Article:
Advertising is one of the major factors for the success of any company
The success of advertising depends very much upon the copy of advertisement. The aim of the advertisement is to attract the customer and create an urge in his mind to have that product and if the advertisement does not fulfill this objective, the expenditure done on advertising is quite useless.
While preparing the advertisement copy the person in charge should be imaginative enough to think of words and patterns which would produce desired effect on the prospect. The good advertisement copy should possess some of characteristics like:
Awareness value: The advertisement should bring the awareness for the product or services. It should attract the attention of the readers.
Problem-solving: After creating the awareness for the product, next step should be problem solving, the advertisement should provide the information regarding the use and the utility of the product that may remain in the minds of customers
Recall value: The advertisement should be so effective, that the product should stick to the memory of the customers.
Sincerity: An advertisement must gain the confidence of the customers, the advertising should avoid bold claims and the product should deliver the results as per claims made by the company. Advertising is introduction. Quality is retention.
Enlightening: A good advertisement copy should educate the general public about uses of the products. It should possess the educative value.
Instinctive value: A good advertisement must possess natural value so that customers are induced, persuaded and motivated to think well of a product and take to its use. To increase the effectiveness of the advertisement, the above qualities should be incorporated to make it a best advertisement.
The Creative Frame of Mind
Often the only difference between creative and uncreative people is self-perception. Creative people see themselves as creative and give themselves the freedom to create. Uncreative people do not think about creativity and do click here not give themselves the opportunity to create anything new.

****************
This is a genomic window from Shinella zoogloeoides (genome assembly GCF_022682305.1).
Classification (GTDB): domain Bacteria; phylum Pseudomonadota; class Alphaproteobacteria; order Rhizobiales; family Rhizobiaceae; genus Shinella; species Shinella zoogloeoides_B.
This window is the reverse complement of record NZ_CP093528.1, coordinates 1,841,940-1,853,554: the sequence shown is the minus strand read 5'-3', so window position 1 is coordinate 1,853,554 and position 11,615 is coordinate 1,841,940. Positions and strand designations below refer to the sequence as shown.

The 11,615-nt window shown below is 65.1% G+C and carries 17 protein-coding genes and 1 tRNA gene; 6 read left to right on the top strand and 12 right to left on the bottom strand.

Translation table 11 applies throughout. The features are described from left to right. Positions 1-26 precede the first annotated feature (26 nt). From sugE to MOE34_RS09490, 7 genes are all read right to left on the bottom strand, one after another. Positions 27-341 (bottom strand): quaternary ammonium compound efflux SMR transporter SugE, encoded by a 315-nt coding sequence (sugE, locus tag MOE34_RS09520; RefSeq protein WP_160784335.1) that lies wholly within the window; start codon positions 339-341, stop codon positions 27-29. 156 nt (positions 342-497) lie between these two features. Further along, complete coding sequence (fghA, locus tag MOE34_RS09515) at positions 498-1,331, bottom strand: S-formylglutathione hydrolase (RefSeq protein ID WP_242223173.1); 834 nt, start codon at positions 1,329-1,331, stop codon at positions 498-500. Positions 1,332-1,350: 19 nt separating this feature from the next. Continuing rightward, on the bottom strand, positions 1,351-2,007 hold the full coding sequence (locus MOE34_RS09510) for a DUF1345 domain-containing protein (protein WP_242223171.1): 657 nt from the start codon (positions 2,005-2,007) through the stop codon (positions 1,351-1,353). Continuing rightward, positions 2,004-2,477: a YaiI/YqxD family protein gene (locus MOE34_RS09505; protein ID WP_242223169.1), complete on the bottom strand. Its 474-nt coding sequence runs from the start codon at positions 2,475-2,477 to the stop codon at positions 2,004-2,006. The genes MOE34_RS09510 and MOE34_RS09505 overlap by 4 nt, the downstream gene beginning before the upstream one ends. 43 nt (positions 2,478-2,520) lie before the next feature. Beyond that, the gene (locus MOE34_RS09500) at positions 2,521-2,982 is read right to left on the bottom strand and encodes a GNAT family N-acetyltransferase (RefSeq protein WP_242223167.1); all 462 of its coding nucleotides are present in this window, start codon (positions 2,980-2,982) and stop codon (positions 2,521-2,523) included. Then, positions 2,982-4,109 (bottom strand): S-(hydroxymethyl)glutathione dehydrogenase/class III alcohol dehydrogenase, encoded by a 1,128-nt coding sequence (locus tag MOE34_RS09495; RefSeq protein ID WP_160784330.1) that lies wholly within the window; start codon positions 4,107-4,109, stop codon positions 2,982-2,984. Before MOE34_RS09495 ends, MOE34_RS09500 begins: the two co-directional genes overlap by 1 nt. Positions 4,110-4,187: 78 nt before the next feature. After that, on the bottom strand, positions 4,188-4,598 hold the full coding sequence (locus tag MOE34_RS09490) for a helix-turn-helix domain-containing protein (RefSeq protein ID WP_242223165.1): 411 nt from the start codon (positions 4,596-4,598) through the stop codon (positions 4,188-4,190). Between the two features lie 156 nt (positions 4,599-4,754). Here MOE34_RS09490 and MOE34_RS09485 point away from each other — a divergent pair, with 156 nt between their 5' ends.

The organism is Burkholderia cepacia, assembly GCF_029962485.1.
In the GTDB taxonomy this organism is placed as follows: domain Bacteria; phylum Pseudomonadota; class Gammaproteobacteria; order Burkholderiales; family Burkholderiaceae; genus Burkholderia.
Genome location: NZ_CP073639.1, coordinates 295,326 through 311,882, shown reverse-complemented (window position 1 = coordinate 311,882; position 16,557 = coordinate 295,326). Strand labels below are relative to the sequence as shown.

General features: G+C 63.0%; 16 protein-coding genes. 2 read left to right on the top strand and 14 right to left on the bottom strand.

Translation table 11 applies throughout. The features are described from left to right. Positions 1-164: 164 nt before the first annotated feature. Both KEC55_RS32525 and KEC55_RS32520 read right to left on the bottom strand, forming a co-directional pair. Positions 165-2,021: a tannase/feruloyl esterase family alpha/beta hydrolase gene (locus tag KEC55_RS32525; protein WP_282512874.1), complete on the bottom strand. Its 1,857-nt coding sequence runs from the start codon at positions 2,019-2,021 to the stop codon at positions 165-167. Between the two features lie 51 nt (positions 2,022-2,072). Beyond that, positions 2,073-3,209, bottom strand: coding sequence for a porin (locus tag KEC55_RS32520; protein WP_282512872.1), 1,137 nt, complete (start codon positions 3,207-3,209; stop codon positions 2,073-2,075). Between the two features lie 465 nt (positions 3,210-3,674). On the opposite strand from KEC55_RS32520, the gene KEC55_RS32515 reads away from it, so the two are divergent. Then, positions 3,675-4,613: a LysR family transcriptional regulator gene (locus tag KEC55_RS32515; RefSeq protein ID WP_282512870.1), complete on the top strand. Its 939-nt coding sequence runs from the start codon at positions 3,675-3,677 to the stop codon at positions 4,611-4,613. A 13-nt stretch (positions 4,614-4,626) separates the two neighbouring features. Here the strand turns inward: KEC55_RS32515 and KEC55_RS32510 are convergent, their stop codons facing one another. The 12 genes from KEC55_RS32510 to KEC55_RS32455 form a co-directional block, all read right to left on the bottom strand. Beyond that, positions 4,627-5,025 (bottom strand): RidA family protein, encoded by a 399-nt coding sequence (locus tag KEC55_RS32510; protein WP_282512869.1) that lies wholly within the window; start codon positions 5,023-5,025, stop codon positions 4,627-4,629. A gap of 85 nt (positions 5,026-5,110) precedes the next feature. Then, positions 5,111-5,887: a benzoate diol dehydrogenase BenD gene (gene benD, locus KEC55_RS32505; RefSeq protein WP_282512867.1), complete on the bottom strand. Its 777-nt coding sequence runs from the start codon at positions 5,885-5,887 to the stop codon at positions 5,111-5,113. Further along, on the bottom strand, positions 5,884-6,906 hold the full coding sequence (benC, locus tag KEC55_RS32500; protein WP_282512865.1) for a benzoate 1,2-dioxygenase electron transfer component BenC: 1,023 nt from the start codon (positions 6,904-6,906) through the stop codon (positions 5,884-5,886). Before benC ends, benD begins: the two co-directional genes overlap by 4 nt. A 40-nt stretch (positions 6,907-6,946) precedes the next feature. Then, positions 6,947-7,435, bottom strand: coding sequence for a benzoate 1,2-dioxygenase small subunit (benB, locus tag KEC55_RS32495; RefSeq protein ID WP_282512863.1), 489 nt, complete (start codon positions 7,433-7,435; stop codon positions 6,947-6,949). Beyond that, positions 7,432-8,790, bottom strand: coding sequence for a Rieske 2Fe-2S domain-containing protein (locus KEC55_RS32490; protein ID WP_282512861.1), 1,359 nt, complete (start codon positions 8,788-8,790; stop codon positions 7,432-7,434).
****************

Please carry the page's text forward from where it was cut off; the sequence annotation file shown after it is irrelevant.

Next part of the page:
Being creative may just be a matter of setting aside the time needed to take a step back and allow yourself to ask yourself if there is a better way of doing something. Edward de Bono calls this a ‘Creative Pause’. He suggests that this should be a short break of maybe only 30 seconds, but that this should be a habitual part of thinking. This needs self-discipline, as it is easy to forget.
Another important attitude-shift is to view problems as opportunities for improvement. While this is something of a cliché, it is true. Whenever you solve a problem, you have a better product or service to offer afterwards.
As Albert Einstein said, “If you can’t explain it simply, you don’t understand it well enough.” Whether you’re leading a team, managing clients, or training a new hire, the ability to communicate clearly and concisely is an absolutely essential skill. We must all develop the capacity to efficiently manage our communication channels (email, Twitter, Facebook, etc), to rally people around our ideas, and to play well with others – our coworkers and our clients.
“Thinking outside of the box” is really nothing more than creative problem solving – the ability to arrive at new solutions by looking beyond obvious or traditional approaches. “The problem contains the solution.” In this way, successful creatives don’t see problems as problems at all – they see them as opportunities.
Creativity is sterile if action does not follow from it. Ideas must be evaluated, improved, polished and marketed before they have any value. Other sections of Mind Tools lay out the evaluation, analysis and planning tools needed to do this. They also explain the time and stress management techniques you will need when your creative ideas take off.